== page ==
Ecological, ethnobotanical, and nutritional aspects of Yellow Glacier Lily, Erythronium grandiflorum Pursh (Liliaceae), in Western Canada




Loewen, Dawn Christy

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This research examined a single bulb-bearing edible plant species, yellow glacier lily (Erythronium grandiflorum ). Three main approaches to the research were taken: 1) an ecological study, to determine the general habitat requirements of the species in western Canada, and to investigate the nature of vegetative reproduction in the species; 2) an ethnobotanical study, consisting of an extensive literature search for all recorded First Nations' uses of the species (in Canada and elsewhere), in addition to interviews with contemporary Interior Salish elders; 3) a nutritional study, examining in detail the nutritional characteristics of the bulbs, and particularly changes in the carbohydrate content over the course of the growing season and with different types of treatments. The ecological data indicate that E. grandiflorum is more abundant in meadow environments or sites with deciduous cover than in sites with coniferous forest cover. Flowering plants tended to be more abundant and robust at low elevation meadows, while seedlings and juveniles were disproportionately represented at high elevation meadows. Decreased juvenile success in the low-elevation meadows may be related to relatively high litter from shrubs and grasses. Experimental data indicate that appendages on the bulbs, which persist as remnants of previous years' bulbs, can act as vegetative propagules if mechanically separated. In addition, both bulbs and appendages were successfully transplanted over a two-year period from a subalpine meadow to a very different habitat type, 1500 m lower in elevation. The ethnobotanical review confirms that the species was traditionally a highly significant root resource for northern plateau peoples, particularly the Secwepemc and Nlaka'pamux peoples, for probably thou.sands of years. These peoples collected, stored, and traded large quantities of the bulbs, and the traditional processing strategies generally included drying and pit-cooking. People developed a detailed ecological understanding of the species, and practiced active resource management strategies. Nutritional results indicated a carbohydrate-rich food resource, with the main storage carbohydrate consisting of starch (not inulin or other fructan) through most of the growing season. There are significant quantities of sugars (including fructo-oligosaccharides) present at the beginning of the growing season, but starch increases rapidly and peaks (along with overall food value) in the early (green) fruit stage of growth. For bulbs at the fruiting stage, drying markedly increases sugars in the bulbs relative to starch, while pit-cooking the dried bulbs does not have significant effects on relative amounts of carbohydrates. However, pit-cooking has important qualitative effects on the appearance, taste, and possibly storage properties of the bulbs, as well as representing an efficient processing strategy. I argue that traditional harvesting and management strategies practiced by First Nations people (including tilling, thinning, replanting of appendages, and landscape burning) mean that the ecology and ethnobotany of the species cannot be considered in isolation. Based on previous ecological and ethnoecological work on this and similar species, it seems likely that yellow glacier lily is adapted to a periodic, moderate disturbance regime, which traditional practices may have mimicked or enhanced.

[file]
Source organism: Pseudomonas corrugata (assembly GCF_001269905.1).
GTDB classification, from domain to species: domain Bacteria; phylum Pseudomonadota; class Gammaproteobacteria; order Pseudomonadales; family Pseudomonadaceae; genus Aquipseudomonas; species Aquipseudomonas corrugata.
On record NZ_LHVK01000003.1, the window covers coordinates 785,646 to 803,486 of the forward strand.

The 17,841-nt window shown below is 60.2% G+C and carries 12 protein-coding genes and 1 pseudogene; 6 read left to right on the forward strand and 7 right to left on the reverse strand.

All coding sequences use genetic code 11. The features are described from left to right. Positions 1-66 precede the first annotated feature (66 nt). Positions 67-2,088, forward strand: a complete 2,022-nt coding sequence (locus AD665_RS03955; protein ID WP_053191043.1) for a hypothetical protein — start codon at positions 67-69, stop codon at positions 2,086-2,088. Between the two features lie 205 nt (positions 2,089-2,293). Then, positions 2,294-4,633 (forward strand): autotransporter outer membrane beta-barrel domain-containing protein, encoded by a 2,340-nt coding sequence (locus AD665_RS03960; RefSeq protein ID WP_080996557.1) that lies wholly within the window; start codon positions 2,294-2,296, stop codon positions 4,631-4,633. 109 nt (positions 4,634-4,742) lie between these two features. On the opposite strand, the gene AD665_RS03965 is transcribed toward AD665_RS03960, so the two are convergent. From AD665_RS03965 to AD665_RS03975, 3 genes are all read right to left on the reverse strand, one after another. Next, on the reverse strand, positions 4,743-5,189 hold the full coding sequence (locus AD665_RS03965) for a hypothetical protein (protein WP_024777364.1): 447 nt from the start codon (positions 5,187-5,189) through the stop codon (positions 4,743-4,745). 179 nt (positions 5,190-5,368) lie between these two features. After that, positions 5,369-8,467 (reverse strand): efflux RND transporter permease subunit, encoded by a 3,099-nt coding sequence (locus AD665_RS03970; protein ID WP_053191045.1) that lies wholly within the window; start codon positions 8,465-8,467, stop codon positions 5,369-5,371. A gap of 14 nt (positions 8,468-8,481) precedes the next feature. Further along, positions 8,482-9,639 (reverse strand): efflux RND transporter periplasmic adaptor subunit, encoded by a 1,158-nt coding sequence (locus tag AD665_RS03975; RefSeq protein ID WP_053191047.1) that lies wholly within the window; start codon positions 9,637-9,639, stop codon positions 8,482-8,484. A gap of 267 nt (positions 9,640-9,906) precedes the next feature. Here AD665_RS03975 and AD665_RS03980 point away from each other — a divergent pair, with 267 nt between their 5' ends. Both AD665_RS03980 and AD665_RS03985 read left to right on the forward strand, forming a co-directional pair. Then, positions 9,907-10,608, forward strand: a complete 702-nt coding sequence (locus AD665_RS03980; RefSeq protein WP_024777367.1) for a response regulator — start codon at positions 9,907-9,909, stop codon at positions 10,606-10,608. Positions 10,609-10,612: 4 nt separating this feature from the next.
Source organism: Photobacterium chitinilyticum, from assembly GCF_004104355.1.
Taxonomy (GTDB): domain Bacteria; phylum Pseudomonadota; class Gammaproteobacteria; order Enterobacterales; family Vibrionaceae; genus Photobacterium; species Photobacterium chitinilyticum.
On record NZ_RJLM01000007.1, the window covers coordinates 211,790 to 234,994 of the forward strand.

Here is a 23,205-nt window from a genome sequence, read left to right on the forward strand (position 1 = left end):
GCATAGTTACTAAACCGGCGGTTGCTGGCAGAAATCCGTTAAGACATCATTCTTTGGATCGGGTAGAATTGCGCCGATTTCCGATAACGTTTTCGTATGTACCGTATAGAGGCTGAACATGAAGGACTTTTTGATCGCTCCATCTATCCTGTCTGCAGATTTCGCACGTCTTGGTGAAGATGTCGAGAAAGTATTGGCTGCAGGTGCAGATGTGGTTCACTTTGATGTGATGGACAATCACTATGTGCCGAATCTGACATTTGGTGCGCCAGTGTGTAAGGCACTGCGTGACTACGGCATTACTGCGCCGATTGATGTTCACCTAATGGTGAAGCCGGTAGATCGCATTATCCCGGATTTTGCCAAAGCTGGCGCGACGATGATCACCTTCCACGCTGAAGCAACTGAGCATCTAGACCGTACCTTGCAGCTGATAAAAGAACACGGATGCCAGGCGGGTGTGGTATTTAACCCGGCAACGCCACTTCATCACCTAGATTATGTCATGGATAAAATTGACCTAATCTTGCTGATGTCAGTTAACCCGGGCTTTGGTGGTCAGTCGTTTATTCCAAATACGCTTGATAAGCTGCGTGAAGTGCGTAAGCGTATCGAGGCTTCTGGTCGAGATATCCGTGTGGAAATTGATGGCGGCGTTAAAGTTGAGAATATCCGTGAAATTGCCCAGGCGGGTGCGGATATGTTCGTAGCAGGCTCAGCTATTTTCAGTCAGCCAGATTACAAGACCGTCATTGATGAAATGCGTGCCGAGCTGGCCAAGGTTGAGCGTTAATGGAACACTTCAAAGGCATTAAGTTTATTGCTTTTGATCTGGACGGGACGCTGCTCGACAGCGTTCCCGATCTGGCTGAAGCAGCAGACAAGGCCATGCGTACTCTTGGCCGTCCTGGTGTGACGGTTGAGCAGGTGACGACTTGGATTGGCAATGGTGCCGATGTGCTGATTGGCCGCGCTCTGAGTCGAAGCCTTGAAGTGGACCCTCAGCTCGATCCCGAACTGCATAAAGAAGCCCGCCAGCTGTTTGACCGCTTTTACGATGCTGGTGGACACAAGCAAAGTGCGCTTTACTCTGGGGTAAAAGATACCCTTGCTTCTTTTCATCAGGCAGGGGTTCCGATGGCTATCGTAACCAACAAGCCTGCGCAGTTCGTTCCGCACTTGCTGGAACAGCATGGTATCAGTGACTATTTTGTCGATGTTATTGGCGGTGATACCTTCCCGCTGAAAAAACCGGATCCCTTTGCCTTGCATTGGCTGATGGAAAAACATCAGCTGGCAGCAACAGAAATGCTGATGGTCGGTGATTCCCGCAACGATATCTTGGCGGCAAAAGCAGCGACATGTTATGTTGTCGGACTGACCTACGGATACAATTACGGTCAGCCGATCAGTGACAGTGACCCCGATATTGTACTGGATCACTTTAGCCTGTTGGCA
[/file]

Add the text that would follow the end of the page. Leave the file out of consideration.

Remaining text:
edible plant, Interior Salish, meadow environment, deciduous cover, fructo-oligosaccharides